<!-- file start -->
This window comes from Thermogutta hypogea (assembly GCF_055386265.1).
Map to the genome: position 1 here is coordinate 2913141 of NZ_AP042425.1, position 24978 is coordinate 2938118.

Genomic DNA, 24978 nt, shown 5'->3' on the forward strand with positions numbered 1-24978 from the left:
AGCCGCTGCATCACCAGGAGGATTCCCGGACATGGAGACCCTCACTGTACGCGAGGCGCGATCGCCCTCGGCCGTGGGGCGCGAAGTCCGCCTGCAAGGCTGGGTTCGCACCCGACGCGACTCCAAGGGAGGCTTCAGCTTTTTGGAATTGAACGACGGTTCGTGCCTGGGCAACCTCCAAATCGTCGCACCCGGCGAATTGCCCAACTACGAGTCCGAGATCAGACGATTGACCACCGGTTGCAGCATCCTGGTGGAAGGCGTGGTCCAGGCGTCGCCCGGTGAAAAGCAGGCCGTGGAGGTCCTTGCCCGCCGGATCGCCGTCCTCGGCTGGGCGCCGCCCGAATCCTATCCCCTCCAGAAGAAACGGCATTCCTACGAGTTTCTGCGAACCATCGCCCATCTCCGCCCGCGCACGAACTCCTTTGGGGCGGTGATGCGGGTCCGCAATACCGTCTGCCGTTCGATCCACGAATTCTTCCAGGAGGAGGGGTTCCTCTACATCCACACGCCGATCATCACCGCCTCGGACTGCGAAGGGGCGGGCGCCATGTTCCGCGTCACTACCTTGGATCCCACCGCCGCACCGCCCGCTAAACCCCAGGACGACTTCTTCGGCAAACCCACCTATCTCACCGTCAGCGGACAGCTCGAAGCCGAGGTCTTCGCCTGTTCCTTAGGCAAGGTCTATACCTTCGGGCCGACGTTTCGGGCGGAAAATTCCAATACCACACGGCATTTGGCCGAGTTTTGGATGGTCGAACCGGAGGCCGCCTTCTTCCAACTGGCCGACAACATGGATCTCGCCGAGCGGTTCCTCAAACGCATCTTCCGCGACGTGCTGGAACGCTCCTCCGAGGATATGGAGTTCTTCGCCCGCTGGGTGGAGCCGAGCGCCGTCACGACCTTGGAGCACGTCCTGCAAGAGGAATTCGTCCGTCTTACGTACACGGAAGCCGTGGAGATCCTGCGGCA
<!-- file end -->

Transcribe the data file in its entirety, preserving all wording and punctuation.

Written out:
This window comes from Thermogutta hypogea (assembly GCF_055386265.1).
Map to the genome: position 1 here is coordinate 2913141 of NZ_AP042425.1, position 24978 is coordinate 2938118.

Genomic DNA, 24978 nt, shown 5'->3' on the forward strand with positions numbered 1-24978 from the left:
AGCCGCTGCATCACCAGGAGGATTCCCGGACATGGAGACCCTCACTGTACGCGAGGCGCGATCGCCCTCGGCCGTGGGGCGCGAAGTCCGCCTGCAAGGCTGGGTTCGCACCCGACGCGACTCCAAGGGAGGCTTCAGCTTTTTGGAATTGAACGACGGTTCGTGCCTGGGCAACCTCCAAATCGTCGCACCCGGCGAATTGCCCAACTACGAGTCCGAGATCAGACGATTGACCACCGGTTGCAGCATCCTGGTGGAAGGCGTGGTCCAGGCGTCGCCCGGTGAAAAGCAGGCCGTGGAGGTCCTTGCCCGCCGGATCGCCGTCCTCGGCTGGGCGCCGCCCGAATCCTATCCCCTCCAGAAGAAACGGCATTCCTACGAGTTTCTGCGAACCATCGCCCATCTCCGCCCGCGCACGAACTCCTTTGGGGCGGTGATGCGGGTCCGCAATACCGTCTGCCGTTCGATCCACGAATTCTTCCAGGAGGAGGGGTTCCTCTACATCCACACGCCGATCATCACCGCCTCGGACTGCGAAGGGGCGGGCGCCATGTTCCGCGTCACTACCTTGGATCCCACCGCCGCACCGCCCGCTAAACCCCAGGACGACTTCTTCGGCAAACCCACCTATCTCACCGTCAGCGGACAGCTCGAAGCCGAGGTCTTCGCCTGTTCCTTAGGCAAGGTCTATACCTTCGGGCCGACGTTTCGGGCGGAAAATTCCAATACCACACGGCATTTGGCCGAGTTTTGGATGGTCGAACCGGAGGCCGCCTTCTTCCAACTGGCCGACAACATGGATCTCGCCGAGCGGTTCCTCAAACGCATCTTCCGCGACGTGCTGGAACGCTCCTCCGAGGATATGGAGTTCTTCGCCCGCTGGGTGGAGCCGAGCGCCGTCACGACCTTGGAGCACGTCCTGCAAGAGGAATTCGTCCGTCTTACGTACACGGAAGCCGTGGAGATCCTGCGGCA